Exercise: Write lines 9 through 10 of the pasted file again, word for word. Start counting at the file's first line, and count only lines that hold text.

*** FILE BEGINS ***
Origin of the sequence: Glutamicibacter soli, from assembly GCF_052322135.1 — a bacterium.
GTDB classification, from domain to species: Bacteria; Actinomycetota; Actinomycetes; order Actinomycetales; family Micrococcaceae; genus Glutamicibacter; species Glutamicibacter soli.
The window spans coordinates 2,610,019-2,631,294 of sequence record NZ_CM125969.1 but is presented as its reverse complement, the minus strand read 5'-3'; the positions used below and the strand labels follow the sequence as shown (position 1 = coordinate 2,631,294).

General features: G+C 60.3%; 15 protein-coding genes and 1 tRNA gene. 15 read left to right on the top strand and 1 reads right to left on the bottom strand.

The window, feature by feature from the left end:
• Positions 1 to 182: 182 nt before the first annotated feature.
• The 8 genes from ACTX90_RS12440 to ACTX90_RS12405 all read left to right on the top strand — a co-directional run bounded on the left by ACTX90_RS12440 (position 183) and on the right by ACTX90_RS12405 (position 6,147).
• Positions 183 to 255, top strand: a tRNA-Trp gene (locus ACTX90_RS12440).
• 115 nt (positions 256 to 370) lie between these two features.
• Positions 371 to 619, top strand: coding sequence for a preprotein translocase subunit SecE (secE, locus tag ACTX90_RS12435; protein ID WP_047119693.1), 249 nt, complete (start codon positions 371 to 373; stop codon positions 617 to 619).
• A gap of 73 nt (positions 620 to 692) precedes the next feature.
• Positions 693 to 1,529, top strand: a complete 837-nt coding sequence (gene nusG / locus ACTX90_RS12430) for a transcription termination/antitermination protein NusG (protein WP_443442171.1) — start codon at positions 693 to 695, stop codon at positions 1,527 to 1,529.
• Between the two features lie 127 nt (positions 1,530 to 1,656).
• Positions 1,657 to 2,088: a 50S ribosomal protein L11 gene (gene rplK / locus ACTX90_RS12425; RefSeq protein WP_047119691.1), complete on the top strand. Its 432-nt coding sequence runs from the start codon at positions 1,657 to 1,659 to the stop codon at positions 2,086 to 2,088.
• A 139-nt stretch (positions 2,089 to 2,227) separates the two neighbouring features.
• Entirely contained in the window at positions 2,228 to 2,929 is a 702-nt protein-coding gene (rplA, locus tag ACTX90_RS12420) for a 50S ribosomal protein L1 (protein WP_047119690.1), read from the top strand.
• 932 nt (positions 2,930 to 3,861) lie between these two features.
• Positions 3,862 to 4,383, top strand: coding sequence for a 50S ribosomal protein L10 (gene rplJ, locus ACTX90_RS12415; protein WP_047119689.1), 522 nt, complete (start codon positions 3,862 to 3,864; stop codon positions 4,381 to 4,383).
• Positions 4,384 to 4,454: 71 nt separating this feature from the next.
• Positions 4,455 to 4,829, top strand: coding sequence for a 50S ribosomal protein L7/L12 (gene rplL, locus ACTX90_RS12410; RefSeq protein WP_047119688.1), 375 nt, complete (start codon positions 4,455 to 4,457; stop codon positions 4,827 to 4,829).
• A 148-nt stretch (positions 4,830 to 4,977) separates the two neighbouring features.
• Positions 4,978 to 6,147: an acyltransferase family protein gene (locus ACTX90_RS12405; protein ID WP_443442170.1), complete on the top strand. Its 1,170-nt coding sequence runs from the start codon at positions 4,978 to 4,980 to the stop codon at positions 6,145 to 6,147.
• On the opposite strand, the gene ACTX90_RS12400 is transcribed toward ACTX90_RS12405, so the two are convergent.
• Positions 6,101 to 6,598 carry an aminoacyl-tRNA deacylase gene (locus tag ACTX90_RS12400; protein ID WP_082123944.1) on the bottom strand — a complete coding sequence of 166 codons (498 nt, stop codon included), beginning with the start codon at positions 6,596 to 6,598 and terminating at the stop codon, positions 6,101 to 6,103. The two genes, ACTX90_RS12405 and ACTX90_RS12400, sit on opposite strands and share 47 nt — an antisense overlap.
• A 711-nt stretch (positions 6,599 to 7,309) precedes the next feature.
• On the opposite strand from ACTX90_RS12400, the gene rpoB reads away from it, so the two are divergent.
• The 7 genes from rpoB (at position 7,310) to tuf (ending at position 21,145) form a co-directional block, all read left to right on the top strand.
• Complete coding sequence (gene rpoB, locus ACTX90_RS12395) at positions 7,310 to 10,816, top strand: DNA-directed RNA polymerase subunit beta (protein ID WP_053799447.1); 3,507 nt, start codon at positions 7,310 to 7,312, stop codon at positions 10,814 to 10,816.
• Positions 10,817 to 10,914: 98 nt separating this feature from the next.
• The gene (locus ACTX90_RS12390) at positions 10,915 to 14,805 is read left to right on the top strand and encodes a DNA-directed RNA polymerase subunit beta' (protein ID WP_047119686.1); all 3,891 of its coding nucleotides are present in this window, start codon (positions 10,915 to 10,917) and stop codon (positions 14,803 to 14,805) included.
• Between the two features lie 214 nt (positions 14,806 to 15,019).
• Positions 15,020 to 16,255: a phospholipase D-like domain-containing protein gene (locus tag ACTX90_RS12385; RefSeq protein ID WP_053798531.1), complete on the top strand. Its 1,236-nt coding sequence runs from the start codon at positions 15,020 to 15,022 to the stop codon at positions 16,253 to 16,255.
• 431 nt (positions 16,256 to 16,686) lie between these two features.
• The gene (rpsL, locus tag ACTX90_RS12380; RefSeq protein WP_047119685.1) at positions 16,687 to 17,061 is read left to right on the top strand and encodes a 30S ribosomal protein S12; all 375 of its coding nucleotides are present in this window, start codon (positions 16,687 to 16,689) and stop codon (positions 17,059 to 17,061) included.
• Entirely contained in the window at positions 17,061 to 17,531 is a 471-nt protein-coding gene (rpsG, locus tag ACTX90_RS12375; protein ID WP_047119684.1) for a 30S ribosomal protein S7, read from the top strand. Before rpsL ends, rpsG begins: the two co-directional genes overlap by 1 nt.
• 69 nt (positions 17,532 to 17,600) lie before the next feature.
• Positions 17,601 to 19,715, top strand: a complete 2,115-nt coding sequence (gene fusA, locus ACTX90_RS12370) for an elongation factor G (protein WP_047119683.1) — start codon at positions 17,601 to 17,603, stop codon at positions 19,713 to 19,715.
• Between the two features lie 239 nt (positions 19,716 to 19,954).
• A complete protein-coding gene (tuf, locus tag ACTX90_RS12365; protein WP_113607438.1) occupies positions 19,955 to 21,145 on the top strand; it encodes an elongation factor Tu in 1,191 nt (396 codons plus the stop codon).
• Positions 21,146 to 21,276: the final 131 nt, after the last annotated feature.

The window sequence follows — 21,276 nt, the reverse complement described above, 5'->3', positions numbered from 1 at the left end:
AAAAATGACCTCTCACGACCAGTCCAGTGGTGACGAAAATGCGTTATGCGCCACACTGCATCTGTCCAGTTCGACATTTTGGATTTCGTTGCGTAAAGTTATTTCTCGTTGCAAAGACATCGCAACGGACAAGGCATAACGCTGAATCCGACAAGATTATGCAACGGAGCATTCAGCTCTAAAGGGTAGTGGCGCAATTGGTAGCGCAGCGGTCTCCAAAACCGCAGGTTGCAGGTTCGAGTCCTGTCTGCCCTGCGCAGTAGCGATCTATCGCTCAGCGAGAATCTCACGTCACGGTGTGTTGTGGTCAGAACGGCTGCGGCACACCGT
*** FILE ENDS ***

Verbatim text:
• 115 nt (positions 256 to 370) lie between these two features.
• Positions 371 to 619, top strand: coding sequence for a preprotein translocase subunit SecE (secE, locus tag ACTX90_RS12435; protein ID WP_047119693.1), 249 nt, complete (start codon positions 371 to 373; stop codon positions 617 to 619).